Background: The incidence rates of melanoma and non-Hodgkin's lymphoma (NHL) have increased substantially worldwide over the past several decades. It has been hypothesized that ultraviolet light exposure through sunlight may be a common environmental risk factor shared by both skin cancer and NHL.
Objective: The purpose of this study was to better understand the association between skin cancer and NHL and to evaluate its implication in clinical practice.
Methods: We reviewed the current literature on the link between the two malignancies and on the role of ultraviolet light in the development of NHL. Publications were selected using a PUBMED search with the terms "non-Hodgkin's lymphoma" and "skin cancer." Epidemiologic studies in English and published after 1995 were the focus.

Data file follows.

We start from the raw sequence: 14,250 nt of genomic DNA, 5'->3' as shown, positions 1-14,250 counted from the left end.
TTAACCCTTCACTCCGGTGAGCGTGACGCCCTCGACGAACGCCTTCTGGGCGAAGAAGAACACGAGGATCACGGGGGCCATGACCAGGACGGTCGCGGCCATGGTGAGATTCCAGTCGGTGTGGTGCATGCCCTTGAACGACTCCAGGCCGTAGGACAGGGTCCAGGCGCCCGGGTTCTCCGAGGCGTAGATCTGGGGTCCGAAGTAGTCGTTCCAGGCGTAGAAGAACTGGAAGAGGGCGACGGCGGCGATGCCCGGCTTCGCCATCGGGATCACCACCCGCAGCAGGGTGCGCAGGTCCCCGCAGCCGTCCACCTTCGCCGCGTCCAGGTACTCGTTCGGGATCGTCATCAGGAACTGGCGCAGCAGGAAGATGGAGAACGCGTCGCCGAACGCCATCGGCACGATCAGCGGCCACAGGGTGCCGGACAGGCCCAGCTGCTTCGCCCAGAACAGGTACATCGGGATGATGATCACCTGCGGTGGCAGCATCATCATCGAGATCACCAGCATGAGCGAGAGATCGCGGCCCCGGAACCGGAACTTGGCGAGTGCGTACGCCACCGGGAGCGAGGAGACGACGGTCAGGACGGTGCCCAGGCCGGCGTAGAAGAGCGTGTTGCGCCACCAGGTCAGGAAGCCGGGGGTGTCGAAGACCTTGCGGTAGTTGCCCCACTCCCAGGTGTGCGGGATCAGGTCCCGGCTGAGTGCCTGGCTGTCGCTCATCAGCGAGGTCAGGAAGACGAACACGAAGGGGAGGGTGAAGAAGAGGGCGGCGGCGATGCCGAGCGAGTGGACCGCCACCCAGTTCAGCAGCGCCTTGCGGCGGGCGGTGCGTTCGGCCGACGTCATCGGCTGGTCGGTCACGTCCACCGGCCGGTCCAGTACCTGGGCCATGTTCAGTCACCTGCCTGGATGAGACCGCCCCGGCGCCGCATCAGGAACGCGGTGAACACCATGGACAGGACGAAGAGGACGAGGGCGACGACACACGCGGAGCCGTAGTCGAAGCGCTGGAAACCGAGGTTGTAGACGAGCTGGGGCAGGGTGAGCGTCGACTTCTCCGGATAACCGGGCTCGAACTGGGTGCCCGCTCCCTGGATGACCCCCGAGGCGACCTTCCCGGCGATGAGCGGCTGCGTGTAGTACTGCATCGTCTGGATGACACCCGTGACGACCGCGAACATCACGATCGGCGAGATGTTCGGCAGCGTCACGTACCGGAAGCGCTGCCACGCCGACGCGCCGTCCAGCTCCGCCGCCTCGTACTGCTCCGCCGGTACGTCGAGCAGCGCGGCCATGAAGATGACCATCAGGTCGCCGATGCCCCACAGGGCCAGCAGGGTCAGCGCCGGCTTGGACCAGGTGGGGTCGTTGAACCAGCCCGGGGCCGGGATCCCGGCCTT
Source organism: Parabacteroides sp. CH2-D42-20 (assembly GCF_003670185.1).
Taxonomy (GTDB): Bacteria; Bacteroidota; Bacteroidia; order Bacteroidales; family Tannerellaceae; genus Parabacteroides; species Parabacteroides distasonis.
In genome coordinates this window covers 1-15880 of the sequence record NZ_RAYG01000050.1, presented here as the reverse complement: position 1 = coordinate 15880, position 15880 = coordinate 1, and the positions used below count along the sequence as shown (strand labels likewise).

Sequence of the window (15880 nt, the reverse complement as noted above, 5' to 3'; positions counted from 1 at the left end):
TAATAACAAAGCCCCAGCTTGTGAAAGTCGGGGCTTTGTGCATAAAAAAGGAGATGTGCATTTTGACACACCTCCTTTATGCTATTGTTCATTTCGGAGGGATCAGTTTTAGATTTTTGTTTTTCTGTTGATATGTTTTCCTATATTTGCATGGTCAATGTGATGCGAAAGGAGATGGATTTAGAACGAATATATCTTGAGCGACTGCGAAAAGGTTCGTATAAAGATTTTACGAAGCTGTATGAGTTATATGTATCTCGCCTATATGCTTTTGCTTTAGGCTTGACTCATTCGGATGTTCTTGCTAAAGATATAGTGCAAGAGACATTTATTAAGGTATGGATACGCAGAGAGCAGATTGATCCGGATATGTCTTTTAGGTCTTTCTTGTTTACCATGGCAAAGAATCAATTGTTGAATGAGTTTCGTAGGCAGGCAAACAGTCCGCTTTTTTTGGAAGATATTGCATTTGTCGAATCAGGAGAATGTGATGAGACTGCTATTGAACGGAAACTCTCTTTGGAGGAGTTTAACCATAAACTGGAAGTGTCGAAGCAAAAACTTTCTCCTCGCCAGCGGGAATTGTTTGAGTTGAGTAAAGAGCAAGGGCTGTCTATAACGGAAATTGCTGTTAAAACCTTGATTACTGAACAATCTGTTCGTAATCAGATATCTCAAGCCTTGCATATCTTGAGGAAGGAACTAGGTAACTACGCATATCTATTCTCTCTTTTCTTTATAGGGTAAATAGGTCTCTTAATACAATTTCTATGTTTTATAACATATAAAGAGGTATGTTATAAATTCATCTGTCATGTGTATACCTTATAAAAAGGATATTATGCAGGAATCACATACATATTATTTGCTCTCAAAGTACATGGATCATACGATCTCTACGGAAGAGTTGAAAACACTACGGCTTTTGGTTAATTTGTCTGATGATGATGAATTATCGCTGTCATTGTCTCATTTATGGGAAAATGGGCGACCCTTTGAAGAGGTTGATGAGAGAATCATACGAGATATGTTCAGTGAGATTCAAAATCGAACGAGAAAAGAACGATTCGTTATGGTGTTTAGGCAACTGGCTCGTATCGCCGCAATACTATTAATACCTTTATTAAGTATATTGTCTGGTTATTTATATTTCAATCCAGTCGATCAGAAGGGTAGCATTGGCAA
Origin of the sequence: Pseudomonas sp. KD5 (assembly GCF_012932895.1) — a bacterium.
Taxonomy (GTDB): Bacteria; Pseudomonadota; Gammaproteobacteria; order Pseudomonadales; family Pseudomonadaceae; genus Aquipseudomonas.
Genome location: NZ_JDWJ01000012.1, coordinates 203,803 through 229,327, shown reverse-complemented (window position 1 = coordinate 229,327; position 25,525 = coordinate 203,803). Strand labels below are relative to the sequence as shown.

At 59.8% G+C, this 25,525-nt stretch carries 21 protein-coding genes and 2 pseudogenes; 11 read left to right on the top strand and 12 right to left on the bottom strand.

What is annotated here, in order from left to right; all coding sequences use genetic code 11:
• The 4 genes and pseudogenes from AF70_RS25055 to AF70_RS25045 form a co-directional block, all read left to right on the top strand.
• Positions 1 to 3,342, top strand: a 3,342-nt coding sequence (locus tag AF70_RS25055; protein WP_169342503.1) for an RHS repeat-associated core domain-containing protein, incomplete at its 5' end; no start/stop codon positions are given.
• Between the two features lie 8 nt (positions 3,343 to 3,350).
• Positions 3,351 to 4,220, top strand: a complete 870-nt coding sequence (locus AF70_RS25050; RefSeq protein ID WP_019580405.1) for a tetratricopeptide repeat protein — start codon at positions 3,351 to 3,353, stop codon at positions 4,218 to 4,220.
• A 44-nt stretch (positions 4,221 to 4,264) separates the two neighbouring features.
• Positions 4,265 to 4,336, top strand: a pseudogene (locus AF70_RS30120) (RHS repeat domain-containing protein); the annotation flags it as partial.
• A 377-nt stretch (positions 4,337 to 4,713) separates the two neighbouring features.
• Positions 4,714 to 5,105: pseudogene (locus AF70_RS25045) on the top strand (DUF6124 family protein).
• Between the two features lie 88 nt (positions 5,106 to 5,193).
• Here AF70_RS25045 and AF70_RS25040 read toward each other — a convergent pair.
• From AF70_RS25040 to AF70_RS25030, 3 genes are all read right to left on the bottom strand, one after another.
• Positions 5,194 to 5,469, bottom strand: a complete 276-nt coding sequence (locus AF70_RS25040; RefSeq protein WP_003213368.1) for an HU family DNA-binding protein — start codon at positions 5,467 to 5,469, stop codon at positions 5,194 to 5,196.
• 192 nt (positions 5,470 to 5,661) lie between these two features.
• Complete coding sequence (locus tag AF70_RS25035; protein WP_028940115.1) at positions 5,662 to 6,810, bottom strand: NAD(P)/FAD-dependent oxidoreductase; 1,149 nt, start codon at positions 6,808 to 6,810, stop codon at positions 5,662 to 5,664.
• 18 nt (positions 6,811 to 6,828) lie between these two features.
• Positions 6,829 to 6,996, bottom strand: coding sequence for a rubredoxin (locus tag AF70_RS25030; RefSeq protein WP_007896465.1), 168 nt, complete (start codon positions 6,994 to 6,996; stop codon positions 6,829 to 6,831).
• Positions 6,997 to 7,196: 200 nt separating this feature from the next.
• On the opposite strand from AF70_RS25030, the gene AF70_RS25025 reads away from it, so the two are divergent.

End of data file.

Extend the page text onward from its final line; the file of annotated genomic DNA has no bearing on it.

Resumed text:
Conclusions: Large population-based studies support an increased risk of subsequent NHL among patients with skin cancers (both melanoma and nonmelanoma skin cancers) and a risk of skin cancer development in patients with NHL, although support for a direct relationship between ultraviolet light and the incidence of NHL is weak and inconsistent. Given their increased risk of developing skin cancers, patients with a history of NHL may benefit from a full-body examination during their visits.